NHMRC Centre of Research Excellence in Mental Health and Substance Use, National Drug & Alcohol Research Centre, UNSW (now based at The Matilda Centre for Research in Mental Health and Substance Use, The University of Sydney).
1 hour Webinar recording; Available on demand.
This webinar will provide attendees with an overview of the major changes occurring in the adolescent brain and discuss the implications these changes have for the prevention of drug and alcohol problems. We know that up until the age of 24 the adolescent brain is under heavy construction. Whilst these changes lead to a more efficient, fully developed “adult” brain, there’s evidence to suggest that these relatively late maturation processes also mean that adolescence is a particularly critical period of vulnerability for addiction. In addition, we also know that alcohol and/or drug use can disrupt the normal development of the adolescent brain which has further implications for the misuse of alcohol and drugs, as well as the development of other mental illnesses. These neuroscientific insights into the adolescent brain suggest novel ways for preventing and treating problematic alcohol and/or drug use which will be discussed in detail.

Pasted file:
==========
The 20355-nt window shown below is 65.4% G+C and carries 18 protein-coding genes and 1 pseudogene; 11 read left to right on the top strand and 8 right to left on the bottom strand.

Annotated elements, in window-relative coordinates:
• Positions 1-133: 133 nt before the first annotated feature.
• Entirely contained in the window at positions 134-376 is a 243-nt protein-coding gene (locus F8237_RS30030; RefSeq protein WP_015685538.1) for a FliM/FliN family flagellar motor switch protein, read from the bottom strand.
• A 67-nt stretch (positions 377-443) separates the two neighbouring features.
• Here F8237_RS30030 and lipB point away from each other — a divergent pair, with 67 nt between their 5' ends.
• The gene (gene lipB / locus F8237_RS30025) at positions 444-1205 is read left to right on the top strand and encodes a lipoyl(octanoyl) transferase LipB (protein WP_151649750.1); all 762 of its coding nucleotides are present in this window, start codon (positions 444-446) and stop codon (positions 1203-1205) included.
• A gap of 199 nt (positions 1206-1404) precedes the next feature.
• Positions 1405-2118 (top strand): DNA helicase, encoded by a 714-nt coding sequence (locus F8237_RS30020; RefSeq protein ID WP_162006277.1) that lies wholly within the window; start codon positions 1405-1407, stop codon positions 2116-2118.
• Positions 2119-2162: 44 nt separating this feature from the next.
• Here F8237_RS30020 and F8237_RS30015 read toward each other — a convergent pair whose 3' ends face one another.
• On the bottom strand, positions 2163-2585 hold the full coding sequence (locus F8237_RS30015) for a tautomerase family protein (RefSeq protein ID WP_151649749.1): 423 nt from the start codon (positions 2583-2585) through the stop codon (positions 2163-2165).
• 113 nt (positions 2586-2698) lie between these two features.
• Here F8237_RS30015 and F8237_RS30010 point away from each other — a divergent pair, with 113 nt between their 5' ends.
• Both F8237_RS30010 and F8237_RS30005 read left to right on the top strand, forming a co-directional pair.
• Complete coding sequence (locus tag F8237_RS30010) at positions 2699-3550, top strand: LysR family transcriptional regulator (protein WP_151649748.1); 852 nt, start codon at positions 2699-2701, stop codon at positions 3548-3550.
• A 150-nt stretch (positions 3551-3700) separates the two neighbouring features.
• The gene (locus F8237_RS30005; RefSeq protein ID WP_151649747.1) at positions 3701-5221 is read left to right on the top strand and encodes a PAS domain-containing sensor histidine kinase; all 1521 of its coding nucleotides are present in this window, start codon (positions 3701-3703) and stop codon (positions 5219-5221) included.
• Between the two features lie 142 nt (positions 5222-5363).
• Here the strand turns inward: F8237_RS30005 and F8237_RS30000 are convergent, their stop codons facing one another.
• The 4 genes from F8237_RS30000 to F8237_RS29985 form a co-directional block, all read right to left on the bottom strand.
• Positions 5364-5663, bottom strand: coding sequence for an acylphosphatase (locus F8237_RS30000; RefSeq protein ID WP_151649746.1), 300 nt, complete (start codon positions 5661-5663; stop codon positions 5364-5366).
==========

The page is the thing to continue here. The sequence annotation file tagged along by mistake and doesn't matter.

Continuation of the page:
Photo credit to Dierk Schaefer.
This webinar will lead to:
- Knowledge of the maturational processes occurring in the adolescent brain;
- An understanding of the effects that drug and alcohol use have on these normal developmental processes; and
- Knowledge of novel ways of treating and preventing problematic alcohol and/or drug use that are informed by these neuroscientific advances.
This webinar was developed by Dr Louise Mewton at the NHMRC Centre of Research Excellence in Mental Health and Substance Use (now The Matilda Centre for Research in Mental Health and Substance Use), National Drug & Alcohol Research Centre, UNSW and informed by review of the research evidence on this topic.
Page last reviewed: 8 May 2019.